Karina Glaser

Karma Khullar’s Mustache by Kristi Wientge (August 15, Simon & Schuster): Karma Khullar, a bi-racial Indian-American girl, is about to start middle school when she encounters an unexpected problem: seventeen hairs have emerged on her upper lip. Faced with changing friendships, a mean girl who tries to steal her best friend, an annoying older brother, and unexpected family dynamics, Karma attempts to navigate a new reality that all middle grade kids can relate to. A wonderful middle grade filled with heart and humor.

Angel Cruz

Little & Lion by Brandy Colbert (August 8, Little, Brown Books for Young Readers): Pointe, Colbert’s first novel, wrecked me when I read it, in all the best ways. Her ability to tie emotional threads together coupled with a vibrant and strong writing style will likely make for another devastatingly good story about a girl who finds herself falling for the same girl her brother loves. I am so excited to read her next book!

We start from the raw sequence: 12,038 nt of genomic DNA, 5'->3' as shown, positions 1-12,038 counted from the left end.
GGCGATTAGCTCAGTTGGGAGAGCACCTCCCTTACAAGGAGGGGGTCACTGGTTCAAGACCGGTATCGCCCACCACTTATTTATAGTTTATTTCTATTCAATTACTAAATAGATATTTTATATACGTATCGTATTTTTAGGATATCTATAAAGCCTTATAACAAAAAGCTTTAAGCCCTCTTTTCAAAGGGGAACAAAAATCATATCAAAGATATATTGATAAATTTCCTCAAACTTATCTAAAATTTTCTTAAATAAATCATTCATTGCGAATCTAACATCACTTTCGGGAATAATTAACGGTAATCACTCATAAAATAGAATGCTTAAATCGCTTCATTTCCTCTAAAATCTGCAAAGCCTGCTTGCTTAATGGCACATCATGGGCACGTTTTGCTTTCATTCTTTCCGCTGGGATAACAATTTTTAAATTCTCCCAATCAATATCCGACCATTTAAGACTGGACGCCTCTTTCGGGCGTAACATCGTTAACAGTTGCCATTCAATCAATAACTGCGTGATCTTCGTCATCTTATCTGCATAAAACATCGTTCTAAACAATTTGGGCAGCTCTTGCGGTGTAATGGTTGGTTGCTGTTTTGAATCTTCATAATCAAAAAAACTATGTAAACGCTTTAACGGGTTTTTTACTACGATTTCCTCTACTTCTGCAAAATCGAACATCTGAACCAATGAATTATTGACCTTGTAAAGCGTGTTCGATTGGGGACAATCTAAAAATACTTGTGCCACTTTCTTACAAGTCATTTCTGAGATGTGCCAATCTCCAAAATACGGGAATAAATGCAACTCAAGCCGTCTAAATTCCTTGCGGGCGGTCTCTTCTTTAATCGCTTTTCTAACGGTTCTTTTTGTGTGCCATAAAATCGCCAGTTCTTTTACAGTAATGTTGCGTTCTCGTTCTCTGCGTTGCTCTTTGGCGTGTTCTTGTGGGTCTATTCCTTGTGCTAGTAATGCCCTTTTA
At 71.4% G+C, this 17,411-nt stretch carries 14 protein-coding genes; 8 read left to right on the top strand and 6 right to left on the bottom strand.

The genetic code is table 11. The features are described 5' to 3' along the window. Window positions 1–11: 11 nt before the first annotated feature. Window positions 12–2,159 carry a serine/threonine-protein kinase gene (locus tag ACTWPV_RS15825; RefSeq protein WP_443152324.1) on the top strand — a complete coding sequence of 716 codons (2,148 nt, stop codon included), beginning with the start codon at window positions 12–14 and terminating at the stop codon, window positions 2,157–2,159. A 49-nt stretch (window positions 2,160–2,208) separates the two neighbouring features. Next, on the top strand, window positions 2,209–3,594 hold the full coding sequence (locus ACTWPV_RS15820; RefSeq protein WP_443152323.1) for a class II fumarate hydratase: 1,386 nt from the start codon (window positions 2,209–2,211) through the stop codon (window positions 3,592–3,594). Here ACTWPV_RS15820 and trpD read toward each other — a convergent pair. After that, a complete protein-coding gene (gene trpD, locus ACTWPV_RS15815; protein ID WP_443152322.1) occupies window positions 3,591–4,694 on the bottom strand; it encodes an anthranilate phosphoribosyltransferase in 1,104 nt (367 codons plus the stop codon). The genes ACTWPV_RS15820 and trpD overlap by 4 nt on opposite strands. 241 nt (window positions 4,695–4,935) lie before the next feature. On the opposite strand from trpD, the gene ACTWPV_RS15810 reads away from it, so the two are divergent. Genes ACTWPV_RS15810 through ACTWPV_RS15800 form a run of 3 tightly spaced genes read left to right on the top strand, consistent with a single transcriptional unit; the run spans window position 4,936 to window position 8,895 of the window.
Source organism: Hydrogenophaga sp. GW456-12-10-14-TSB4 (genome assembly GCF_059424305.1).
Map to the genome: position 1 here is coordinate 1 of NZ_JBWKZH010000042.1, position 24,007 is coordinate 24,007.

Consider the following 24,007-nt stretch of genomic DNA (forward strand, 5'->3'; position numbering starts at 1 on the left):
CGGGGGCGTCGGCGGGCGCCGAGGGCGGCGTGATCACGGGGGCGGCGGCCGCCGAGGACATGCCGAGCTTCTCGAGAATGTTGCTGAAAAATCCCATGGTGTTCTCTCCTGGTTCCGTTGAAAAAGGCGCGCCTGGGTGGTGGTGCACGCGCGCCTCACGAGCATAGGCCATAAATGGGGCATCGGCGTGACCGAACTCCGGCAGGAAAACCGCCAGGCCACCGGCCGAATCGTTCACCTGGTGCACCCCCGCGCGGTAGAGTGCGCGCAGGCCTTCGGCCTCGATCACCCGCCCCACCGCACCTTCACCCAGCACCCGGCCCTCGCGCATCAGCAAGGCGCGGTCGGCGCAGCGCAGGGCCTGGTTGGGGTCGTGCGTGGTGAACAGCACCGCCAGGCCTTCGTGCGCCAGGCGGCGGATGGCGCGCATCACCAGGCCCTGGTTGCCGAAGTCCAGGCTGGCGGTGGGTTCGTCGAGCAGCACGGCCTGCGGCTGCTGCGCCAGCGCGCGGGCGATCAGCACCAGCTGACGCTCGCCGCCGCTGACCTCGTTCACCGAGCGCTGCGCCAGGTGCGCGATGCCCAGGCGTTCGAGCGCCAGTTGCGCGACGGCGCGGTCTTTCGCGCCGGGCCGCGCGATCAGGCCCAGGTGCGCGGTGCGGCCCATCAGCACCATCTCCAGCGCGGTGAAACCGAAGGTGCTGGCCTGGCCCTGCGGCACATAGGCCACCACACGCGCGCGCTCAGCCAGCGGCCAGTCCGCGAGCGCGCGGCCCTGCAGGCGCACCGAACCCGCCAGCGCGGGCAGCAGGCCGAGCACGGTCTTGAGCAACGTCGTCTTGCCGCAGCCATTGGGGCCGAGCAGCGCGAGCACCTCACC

Cecilia Lyra

Stay With Me by Ayobami Adebayo (August 22, Knopf Doubleday Publishing Group): There are many reasons to be excited about this book. It was shortlisted for the prestigious Bailey’s Prize. It was celebrated by The Guardian as, “A bright, big-hearted demonstration of female spirit”. The Financial Times described it as, “a tale of real complexity and humanity”. But here’s why I can’t wait to read it: Shadows of Eclipse, a short story by the same author, was thoroughly beautiful and unputdownable. I have very high expectation for this novel, but something tells me that Ms. Adebayo will rise to the occasion.

Margaret Kingsbury

The Stone Sky by N.K. Jemisin (August 15, Orbit): THE LAST IN THE BROKEN EARTH TRILOGY!!!!! I am so excited. This is, by far, my most anticipated book of the year. I loved the first two in the series, and they’ve easily placed on my best fantasy series ever list, even though I haven’t read the 3rd. In case you haven’t read these yet, they’re an apocalyptic, 2nd world fantasy experience you won’t want to miss. The main character is out to save her daughter and seeks revenge over her son’s murder. Oh, and she’s an orogene, which means she has magical powers that can control geologic formations. This is a super original and awesome series, that will be complete come August 15th, so it’s a great time to start reading if you haven’t yet.